Any similar solution to a fragmented parliament seems unthinkable for now since the mainstream parties say cooperation with the communists and SPD isn’t an option (even if we hear that Babis wouldn’t consider that an obstacle to creating a government with them).
The strength of the nationalistic and populist vote will be a key then to the ultimate outcome. I am afraid that Okamura will be able – as was the case with the AfD in Germany – to bring to the polls many people who wouldn’t otherwise vote. This is one of the reasons why the result is so unpredictable. The inspiration Okamura takes from Germany is clear – as it is for the other parties.
Only the liberal, rightist, and slowly declining TOP 09 party plays an openly pro-EU card in the campaign. One can find Eurosceptic tones in any other programs, although nobody besides Okamura proposes “Czexit” so openly. This can be traced back to the influential role of the Eurosceptic voice of former President and Prime Minister Vaclav Klaus in the Czech public discourse about Europe – and the lack of a powerful counterweight that would have been willing to challenge him. Plus, Czechs have a natural tendency to blame others for anything, in part a result of being the victims of the great power politics over the past century. According to a recent poll in the four Visegrad countries, Czechs are the most Eurosceptic nation in comparison to Poles, Hungarians, and Slovaks. Only 56 percent of Czechs support EU membership, while the figure is 88 percent in Poland (whose government is called Eurosceptic more frequently than the Czech one).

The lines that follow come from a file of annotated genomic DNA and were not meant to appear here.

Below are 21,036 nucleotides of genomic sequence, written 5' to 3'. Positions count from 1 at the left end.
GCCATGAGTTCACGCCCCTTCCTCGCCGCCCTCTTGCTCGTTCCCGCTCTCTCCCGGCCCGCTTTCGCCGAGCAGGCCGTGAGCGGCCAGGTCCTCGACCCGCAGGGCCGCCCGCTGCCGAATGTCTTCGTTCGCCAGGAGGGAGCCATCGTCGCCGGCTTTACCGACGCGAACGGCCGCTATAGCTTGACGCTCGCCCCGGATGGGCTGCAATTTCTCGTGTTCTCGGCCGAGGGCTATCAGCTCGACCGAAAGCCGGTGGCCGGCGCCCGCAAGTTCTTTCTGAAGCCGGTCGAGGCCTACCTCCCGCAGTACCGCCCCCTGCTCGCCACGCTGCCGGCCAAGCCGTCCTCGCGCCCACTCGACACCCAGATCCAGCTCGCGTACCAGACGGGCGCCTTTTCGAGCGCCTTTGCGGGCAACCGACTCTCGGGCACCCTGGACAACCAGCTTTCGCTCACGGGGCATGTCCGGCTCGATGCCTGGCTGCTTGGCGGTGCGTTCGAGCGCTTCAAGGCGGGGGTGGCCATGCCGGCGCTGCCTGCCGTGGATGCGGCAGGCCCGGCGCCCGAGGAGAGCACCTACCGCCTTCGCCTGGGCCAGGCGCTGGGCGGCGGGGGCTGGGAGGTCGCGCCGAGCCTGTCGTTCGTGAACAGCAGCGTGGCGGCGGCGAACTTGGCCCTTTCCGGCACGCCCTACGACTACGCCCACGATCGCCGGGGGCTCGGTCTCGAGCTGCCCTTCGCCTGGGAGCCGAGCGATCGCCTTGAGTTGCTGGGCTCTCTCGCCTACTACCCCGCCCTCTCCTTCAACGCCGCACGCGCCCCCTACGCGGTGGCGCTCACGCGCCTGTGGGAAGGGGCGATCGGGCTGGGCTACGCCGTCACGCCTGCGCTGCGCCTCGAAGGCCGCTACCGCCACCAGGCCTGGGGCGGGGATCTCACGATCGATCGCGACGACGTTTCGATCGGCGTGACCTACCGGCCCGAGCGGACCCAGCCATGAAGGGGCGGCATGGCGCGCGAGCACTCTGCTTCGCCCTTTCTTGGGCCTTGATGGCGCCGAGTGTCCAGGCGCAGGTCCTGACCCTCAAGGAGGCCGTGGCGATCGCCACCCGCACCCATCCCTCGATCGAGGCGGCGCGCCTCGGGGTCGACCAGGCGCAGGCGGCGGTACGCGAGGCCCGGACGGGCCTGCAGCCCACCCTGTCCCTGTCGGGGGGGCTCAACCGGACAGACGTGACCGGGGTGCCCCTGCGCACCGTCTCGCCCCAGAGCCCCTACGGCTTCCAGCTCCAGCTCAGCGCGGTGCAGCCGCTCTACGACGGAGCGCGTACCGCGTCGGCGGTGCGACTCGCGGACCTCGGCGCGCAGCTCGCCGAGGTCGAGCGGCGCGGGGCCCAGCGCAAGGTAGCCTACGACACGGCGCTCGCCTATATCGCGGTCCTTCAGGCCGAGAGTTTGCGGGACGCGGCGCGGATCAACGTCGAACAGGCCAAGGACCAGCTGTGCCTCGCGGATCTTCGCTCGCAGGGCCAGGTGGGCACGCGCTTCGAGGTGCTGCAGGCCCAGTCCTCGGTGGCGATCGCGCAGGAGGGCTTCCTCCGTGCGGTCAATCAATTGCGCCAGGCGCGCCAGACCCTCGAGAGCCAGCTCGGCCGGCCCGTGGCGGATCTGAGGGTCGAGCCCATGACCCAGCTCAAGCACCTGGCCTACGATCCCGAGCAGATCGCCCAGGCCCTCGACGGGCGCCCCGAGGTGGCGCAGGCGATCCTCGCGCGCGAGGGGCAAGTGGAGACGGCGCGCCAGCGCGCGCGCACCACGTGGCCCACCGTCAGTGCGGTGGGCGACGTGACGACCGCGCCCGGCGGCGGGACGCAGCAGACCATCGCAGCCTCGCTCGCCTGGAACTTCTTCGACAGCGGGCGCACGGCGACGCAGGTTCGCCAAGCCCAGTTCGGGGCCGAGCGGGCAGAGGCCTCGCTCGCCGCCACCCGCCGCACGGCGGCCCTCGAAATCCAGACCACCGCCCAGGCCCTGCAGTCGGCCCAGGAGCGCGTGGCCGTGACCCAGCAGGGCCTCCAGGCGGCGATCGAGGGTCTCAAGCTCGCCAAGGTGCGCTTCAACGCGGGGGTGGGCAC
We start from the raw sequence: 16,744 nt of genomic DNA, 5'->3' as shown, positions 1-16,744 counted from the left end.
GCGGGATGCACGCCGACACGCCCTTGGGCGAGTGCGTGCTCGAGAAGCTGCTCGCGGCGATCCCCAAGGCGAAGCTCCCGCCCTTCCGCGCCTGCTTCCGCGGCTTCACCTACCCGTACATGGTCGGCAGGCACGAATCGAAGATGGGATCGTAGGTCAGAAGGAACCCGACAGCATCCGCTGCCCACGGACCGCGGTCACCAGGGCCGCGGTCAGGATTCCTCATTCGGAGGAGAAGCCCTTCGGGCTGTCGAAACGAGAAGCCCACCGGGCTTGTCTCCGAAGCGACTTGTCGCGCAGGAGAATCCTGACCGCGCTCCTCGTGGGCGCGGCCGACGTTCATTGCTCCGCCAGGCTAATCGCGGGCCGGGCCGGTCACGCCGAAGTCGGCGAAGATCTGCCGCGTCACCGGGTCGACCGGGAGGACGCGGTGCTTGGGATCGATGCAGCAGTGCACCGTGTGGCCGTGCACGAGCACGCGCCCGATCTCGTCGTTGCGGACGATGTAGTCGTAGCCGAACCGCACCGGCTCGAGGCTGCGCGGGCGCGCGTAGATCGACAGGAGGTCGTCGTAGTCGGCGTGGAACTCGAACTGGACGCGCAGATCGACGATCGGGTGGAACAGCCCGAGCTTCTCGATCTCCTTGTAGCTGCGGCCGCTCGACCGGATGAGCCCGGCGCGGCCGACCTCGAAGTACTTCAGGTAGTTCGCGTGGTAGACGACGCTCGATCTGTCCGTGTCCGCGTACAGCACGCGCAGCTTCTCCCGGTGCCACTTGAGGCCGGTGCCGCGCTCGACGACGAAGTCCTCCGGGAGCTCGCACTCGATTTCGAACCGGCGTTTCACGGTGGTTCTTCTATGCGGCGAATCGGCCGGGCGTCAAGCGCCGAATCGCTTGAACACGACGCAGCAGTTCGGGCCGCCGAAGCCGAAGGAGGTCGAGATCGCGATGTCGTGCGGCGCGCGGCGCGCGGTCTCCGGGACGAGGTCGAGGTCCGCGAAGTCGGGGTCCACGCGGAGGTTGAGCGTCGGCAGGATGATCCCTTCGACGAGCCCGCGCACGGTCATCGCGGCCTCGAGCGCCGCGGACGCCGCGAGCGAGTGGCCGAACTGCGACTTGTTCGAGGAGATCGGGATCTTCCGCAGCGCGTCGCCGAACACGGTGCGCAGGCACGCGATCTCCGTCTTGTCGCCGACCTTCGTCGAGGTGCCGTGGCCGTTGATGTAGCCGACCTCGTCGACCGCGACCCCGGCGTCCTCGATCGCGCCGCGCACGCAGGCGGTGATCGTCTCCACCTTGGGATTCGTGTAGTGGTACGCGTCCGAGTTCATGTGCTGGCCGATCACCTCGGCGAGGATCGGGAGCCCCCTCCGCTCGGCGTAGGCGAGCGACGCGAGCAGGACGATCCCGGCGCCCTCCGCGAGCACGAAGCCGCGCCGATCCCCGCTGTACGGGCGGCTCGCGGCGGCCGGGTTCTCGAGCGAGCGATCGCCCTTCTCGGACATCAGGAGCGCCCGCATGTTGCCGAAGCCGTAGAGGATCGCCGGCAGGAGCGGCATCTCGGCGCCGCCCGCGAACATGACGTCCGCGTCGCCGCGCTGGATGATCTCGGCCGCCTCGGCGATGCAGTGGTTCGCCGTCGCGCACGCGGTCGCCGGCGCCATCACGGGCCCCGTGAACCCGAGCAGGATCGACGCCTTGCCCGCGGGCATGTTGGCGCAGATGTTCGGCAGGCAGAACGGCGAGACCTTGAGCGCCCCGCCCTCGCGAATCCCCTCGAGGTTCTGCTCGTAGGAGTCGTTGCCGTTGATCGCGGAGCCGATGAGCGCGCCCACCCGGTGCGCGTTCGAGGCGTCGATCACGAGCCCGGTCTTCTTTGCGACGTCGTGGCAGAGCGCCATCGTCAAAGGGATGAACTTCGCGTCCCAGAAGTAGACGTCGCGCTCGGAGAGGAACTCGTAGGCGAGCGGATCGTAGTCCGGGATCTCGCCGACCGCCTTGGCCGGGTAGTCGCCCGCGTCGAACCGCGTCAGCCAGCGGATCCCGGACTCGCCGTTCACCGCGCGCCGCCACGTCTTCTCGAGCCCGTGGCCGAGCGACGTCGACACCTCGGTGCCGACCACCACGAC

Czechs, therefore, listen with suspicion to French President Emmanuel Macron’s proposals for tightening the EU core around the Eurozone, a club they are not members of. They watch with great interest as the European Commission pressures Poland and Hungary over their non-democratic moves. And it seems that the harder the EU leans on rebellious countries, and imposes its core tenets, the more people will join the Eurosceptic camp, arguing that such an approach will also hurt Czech sovereignty. No rational arguments, including the close connection of the Czech economy and the Eurozone, work. Politics is mainly about emotions, and these are still running high over the 2015 German decision to welcome the waves of migrants, which was not understandable even for old pro-German and pro-EU experts from the Czech Republic.
If experts are confused, then one cannot blame average voters for falling prey to active pro-Russian propaganda, the traditional provincialism of Czech politics, and the revival of nationalism. And this is hardly the end: presidential elections are coming up in January and could end with the victory of the pro-Russian, populist incumbent Milos Zeman – if his health and voters allow it.
The combined results of both elections could redefine Czech politics, as we know them – for better or worse. It looks like the stakes in Czech elections have not been higher since the first free elections in 1990, held after the fall of communism.